If you’ve visited my blog in the past few weeks, you’ve probably noticed some ads by Google but you probably never clicked on them. Since September 20th, I’ve had 878 page impressions but only 3 ad clicks, an impressive clickthrough rate of 0.3%. Google pays about $0.03 per click, but it sends out a check only after a site accumulates $100 worth of revenue. At about one click per week, it would take until sometime in the year 2068 before I’d get my first check, assuming I was even still alive then.
The ads were part of Google’s AdSense program, which serves up "text and image ads that are precisely targeted, on a page-by-page basis, to your site’s content—ads so well-matched, in fact, that your readers will actually find them useful." Unfortunately AdSense has a weird sense of humor. It thought that because I wrote about preachers such as Jimmy Swaggart or Benny Hinn my readers would be interested in ads about
conservative Christian movies or Catholic resources. The ads served up for my front page were even stranger "matches." I’ve never written about Katie Holmes or Jessica Simpson (before now), but AdSense thought people coming to my site would find ads about these women useful. At least my classes page got more pertinent ads about language arts and educational standards, but even on these ads no one clicked.
Some of the ads were for dubious products. As I commented shortly after starting to display Google ads, I thought the e-books offered by Google advertiser Coradella were a rip-off, considering the works offered for $30 were available for free through Project Gutenberg. That ad didn’t bother me though—I just thought the product was stupid—but I didn’t like having ads for Mel Gibson’s Passion of the Christ on my site, and I actually blocked those (AdSense enables its users to block specific advertisers).
At any rate, the grand experiment is over. It’s not worth cluttering up my site with ads if no one’s going to click on them.
I guess I’m not going to get rich quick after all.
|One of the benefits of running this site on a web host instead of just putting it on my ISP's server is that I have access to the web logs, giving me some information about my site's visitors and what pages they're looking at. (Earthlink, my ISP, offers Urchin, which reports basic info such as number of visitors and number of hits. Urchin also has lots of enticing links promising info such as referrals and browser types, but these links all lead to a page asking you to upgrade to Earthlink's web hosting package. While Earthlink is fine as an ISP, I wouldn't recommend them as a web host.)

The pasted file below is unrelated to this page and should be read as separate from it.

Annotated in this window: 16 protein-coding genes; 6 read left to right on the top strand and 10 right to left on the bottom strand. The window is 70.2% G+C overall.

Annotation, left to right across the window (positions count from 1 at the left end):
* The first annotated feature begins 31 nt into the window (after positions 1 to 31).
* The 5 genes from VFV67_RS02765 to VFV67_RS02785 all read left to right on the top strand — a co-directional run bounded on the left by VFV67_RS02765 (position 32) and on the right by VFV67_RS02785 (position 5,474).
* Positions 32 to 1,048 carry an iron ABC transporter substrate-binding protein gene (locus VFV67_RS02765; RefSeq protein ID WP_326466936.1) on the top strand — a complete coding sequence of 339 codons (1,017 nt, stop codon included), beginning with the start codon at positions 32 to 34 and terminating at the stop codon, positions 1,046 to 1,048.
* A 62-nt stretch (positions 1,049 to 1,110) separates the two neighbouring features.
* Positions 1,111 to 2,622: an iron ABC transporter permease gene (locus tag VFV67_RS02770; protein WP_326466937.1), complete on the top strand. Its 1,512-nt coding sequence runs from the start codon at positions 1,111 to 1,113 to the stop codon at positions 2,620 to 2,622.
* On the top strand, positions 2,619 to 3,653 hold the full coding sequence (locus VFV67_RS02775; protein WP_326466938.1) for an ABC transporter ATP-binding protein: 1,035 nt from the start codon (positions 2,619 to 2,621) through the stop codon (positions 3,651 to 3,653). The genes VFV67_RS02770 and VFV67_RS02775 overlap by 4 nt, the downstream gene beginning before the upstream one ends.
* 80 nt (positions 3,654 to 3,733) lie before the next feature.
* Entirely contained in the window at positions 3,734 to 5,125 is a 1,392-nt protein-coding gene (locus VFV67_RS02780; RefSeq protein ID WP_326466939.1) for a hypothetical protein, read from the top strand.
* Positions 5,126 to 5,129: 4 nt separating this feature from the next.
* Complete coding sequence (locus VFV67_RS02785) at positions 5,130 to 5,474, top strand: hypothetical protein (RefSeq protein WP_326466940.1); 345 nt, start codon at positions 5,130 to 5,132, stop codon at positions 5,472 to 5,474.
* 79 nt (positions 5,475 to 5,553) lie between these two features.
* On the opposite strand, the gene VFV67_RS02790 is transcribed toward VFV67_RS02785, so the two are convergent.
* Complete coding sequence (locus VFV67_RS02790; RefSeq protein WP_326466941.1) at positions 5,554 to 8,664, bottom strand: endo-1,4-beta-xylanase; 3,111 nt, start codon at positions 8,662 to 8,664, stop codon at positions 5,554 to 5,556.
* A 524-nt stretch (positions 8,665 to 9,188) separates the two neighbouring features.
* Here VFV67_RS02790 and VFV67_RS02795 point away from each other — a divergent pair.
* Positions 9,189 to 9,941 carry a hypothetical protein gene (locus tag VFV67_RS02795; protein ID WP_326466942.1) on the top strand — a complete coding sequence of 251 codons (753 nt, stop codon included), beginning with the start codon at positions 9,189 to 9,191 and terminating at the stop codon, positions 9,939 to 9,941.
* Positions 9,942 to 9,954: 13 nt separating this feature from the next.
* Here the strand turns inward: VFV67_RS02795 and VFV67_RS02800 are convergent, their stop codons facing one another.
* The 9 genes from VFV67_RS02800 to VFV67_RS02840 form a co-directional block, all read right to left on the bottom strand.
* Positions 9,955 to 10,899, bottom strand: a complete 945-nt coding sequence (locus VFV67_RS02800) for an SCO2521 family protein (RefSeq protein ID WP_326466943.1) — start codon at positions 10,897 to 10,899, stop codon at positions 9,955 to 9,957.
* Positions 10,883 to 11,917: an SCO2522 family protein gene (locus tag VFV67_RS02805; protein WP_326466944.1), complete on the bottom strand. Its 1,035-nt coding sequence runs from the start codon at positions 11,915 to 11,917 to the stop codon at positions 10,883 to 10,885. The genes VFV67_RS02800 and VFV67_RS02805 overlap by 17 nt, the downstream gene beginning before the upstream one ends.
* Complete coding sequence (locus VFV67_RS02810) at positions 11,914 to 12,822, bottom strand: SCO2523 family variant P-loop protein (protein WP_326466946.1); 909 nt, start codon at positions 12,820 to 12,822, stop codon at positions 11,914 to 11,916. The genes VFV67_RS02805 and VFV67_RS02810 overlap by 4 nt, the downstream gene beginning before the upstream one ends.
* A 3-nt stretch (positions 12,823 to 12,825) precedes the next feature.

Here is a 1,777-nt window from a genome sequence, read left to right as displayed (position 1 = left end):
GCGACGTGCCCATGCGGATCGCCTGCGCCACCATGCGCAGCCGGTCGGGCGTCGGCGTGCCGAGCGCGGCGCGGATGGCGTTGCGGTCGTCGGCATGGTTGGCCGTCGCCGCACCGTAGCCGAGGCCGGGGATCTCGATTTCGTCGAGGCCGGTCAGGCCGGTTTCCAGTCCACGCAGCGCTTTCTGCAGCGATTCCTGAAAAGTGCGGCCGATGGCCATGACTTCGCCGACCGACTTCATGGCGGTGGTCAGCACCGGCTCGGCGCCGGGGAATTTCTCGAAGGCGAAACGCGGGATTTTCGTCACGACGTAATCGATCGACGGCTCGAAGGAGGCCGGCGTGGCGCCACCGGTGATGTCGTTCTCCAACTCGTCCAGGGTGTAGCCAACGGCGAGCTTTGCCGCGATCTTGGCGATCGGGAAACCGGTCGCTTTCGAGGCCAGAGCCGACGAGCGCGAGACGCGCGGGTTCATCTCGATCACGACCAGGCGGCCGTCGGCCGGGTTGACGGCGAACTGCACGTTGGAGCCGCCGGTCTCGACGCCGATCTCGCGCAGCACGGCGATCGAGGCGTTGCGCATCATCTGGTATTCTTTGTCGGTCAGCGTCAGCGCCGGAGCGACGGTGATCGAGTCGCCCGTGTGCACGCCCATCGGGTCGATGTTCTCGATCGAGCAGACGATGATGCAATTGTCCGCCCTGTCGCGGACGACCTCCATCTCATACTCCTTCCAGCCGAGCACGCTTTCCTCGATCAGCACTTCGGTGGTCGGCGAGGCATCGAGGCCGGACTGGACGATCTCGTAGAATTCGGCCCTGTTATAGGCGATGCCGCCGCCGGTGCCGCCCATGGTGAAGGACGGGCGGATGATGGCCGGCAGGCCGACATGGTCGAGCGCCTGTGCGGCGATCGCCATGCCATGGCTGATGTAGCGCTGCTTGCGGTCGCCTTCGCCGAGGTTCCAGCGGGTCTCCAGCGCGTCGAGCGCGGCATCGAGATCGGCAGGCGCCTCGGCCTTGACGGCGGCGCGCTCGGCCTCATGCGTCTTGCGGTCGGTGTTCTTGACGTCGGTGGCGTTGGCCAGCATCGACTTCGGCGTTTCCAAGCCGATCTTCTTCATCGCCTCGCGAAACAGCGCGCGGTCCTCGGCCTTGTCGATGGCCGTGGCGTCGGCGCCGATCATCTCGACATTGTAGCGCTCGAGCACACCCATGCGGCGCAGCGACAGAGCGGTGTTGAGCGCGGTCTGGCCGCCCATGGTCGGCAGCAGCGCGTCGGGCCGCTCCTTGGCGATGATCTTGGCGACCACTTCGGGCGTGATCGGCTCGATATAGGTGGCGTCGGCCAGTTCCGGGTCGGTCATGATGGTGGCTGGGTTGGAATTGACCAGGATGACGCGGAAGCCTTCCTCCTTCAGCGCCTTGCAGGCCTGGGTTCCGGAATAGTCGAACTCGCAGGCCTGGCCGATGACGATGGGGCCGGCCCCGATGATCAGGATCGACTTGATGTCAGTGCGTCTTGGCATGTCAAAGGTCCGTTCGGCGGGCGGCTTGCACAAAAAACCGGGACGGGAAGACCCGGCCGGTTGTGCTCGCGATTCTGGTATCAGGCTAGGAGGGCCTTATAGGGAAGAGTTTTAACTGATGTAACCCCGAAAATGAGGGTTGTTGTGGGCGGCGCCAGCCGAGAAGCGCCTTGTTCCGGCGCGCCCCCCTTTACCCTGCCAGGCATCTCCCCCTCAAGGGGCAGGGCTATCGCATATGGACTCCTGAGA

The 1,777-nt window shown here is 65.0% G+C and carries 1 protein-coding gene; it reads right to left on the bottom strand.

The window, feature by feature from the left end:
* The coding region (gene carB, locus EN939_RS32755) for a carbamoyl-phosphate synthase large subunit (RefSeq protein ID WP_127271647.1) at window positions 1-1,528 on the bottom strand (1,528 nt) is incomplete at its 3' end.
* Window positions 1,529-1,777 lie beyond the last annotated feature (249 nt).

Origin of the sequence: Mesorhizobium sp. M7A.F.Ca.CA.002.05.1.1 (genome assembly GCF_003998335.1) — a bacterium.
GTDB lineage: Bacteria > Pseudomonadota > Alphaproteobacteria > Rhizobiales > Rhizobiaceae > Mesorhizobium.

At any rate, what I've found is that by far the most popular page on my web site is my blog from October 2003. I've also found that the reason for this is Google's image search. Last month I had 541 hits from it, mainly from images.google.com but also from images.google.ca, images.google.com.au, images.google.fr and from several other countries. Of those 541 hits, 386 of them were for the October 2003 blog page. August isn't even over, and I've had 389 hits from Google's image search, of which 243 were for the October 2003 page.
What were these people searching for, you may ask. Nudity! of course. There were some other search entries such as "brown," but most people want to see nude pictures, and Google Images directs them to my site, which really isn't the best place on the net to find nude pictures. There is a little bit of nudity on the October 2003 page, a butt shot of a drunken guy in a limo, but his hands cover most of his buttocks and I used PhotoShop to blur the bit between them. If I were using Google to find something to get myself excited and that was the best it could come up with, I'd be disappointed.
My bandwidth usage was also markedly higher for these two months, although, luckily, not so high as to cost me any extra money. Nevertheless I did what I should have done when I first set up my site, which was to set up hotlink protection. Of course I don't mind people looking at my pictures, but I'd rather they see them in context. However, Google's image search still shows the whole page if someone clicks on one of the thumbnails returned by Google. I decided to hone my PHP skills a bit and came up with a way to redirect visitors from images.google.* landing on my October 2003 page to a special message.
You might also ask why I've posted links in this entry to Earthlink, AffordableHost and Google but not to the October 2003 page that all this is about. Well I figured that page gets enough hits already. If you really want to see Todd's butt and read about why he showed it, use the month navigation links on this page.